Maya Angelou on Courage and Facing Evil

In 1982, nearly a decade after their spectacular conversation about freedom, beloved poet, memoirist, dramatist, actor, producer, filmmaker, and civil rights activist <b>Maya Angelou</b> (April 4, 1928–May 28, 2014) and celebrated interviewer Bill Moyers traveled together to the beautiful Texas countryside …

Enchanting Trio of Treehouses Each Have a Uniquely Cozy Feel

Atlanta, Georgia-based environmentalist Peter Bahouth grew up having a treehouse and has fond memories of it. As an adult, he wanted to recreate this special place, so he partnered with local builder Nick Hobbs to design and construct his vision. Bahouth had previously purchased a lot of land next …

Treehouses

Making a Jumanji Board by Hand

Cue the tribal drumming for this incredible replica of the <i>Jumanji</i> game board used in the 1995 movie starring Robin Williams. Prop maker Gemma Wright made the game board by hand, including every possible detail. The process included carving wooden details, as well as wooden hinges, casting resin in …

Ghost on the Horizon: exploring unseen spaces with the Leica M240

This "<i>Ghost on the Horizon: exploring unseen spaces with the Leica M240"</i> article is written by Jonathan Castellino (Website | Flickr | Facebook):<p>I …

Compelling Portraits of People Who Live Alone in the Forest

While most people all over the world live in a community with others around them, Russian photographer Danila Tkachenko captures those that choose to turn their backs on this lifestyle. His compelling series <i>Escape</i> documents people who instead live a solitary existence in the wilderness. They make …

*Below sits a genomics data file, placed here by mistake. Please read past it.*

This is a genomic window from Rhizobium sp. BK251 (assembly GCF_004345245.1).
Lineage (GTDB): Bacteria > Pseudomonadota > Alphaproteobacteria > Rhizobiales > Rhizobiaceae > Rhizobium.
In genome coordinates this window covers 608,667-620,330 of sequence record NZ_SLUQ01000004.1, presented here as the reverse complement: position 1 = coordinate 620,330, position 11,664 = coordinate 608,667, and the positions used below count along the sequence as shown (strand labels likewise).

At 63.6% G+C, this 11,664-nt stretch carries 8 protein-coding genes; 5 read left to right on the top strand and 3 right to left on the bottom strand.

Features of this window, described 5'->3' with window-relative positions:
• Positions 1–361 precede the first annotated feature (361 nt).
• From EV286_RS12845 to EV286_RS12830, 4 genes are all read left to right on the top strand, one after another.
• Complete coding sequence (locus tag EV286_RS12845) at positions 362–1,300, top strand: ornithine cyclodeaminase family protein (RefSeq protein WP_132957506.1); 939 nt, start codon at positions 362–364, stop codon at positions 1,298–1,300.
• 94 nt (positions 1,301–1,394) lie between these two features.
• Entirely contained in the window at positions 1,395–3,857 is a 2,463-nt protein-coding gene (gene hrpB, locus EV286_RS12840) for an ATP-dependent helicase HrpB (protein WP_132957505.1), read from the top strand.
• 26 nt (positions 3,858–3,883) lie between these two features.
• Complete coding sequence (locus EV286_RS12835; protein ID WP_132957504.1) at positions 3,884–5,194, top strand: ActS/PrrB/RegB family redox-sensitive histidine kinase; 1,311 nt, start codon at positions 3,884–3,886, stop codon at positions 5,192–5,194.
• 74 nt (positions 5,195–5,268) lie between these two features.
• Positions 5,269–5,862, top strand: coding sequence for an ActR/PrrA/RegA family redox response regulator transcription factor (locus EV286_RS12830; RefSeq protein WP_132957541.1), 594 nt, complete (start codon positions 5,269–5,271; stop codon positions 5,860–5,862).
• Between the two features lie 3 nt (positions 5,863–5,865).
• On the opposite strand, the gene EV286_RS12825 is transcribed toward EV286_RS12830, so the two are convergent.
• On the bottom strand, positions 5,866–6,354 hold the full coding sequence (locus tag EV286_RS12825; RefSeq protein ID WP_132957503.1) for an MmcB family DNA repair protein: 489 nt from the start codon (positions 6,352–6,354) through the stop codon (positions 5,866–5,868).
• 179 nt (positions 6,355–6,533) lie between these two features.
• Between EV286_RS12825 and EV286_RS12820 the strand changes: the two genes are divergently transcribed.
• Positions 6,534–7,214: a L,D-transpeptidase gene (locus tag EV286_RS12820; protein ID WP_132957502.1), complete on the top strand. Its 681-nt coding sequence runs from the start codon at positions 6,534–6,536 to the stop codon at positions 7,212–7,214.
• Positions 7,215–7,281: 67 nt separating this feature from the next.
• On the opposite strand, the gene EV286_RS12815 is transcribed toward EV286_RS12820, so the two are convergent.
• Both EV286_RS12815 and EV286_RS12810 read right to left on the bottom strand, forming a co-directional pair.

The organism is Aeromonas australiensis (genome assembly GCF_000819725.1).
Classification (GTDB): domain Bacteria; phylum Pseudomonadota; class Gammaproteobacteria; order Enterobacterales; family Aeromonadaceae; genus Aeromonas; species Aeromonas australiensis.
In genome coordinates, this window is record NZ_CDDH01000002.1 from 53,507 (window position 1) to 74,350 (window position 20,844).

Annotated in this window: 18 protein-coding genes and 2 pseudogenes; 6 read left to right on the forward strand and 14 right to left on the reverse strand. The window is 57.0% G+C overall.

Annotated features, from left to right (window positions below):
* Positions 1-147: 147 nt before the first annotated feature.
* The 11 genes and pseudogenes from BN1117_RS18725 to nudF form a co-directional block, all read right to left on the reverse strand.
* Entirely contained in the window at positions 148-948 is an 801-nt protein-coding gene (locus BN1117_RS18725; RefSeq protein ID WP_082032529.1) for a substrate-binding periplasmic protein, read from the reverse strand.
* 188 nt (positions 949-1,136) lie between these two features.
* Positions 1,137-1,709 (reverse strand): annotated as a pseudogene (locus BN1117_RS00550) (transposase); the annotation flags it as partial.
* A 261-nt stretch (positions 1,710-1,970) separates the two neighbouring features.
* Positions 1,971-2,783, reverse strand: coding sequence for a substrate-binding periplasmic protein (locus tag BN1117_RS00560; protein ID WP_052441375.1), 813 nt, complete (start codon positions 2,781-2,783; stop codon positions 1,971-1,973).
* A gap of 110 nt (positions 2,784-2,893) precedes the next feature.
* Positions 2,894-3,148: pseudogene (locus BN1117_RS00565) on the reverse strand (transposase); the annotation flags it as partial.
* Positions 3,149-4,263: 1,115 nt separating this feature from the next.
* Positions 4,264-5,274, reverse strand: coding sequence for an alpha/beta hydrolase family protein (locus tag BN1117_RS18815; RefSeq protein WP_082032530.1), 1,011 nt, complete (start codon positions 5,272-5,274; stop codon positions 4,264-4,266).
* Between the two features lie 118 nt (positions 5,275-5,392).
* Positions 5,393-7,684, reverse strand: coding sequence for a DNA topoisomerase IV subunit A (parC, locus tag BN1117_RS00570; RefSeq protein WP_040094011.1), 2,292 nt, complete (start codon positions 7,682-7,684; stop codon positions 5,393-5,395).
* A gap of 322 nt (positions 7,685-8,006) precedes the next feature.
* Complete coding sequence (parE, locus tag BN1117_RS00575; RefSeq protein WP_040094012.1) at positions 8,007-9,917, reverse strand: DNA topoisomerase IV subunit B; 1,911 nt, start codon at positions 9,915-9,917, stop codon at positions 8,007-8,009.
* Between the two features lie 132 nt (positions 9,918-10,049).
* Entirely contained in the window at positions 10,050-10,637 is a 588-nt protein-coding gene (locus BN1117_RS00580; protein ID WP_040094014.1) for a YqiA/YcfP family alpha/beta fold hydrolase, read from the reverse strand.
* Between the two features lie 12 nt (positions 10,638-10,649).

The perfect Proust translation – but not for purists

In the anniversary year of the outbreak of the first world war, it is apt to look at Proust's <i>A la Recherche du Temps Perdu</i>. It was written before, during and after the war, its volumes appearing from 1913 to 1927. Its first translator was CK Scott Moncrieff, a man who was in many ways similar to …

The Most Beautiful Words in the English Language

Apart from inspiring a slew of deranged Halloween costumes, Donnie Darko also offers some very valuable lessons about literature. No, I’m not talking …

15 Words And Phrases You're Probably Saying Incorrectly

Whatever the reason, we've bastardized parts of the English language.<p>The 15 word and phrases below often come out incorrectly. Let's set the record straight.<p><b>1. For all "intents and purposes" — not for all "intensive purposes"</b><p>If you say "for all intensive purposes," you mean "for all these very …

Bukowski’s Letter of Gratitude to the Man Who Helped Him Quit His Soul-Sucking Job and Become a Full-Time Writer

<i>“Unless it comes unasked out of your heart and your mind and your mouth and your gut,”</i> <b>Charles Bukowski</b> (August 16, 1920–March 9, 1994) wrote in his famous poem about what it takes to be a writer, <i>“don’t do it.”</i> But Bukowski himself was a late bloomer in the journey of finding one’s purpose, as his …

A Field Guide to Getting Lost: Rebecca Solnit on How We Find Ourselves

<i>“On how one orients himself to the moment,”</i> Henry Miller wrote in reflecting on the art of living, <i>“depends the failure or fruitfulness of it.”</i> Indeed, this act of orienting ourselves — to the moment, to the world, to our own selves — is perhaps the most elusive art of all, and our attempts to …

Nietzsche’s 10 Rules for Writers, Penned in a Letter to His Lover and Muse

More than a century before Elmore Leonard’s ten rules of writing inspired similar sets of commandments by Neil Gaiman, Zadie Smith, and Margaret Atwood, one of humanity’s greatest minds did precisely that. Between August 8 and August 24 of 1882, <b>Friedrich Nietzsche</b> set down ten stylistic rules of …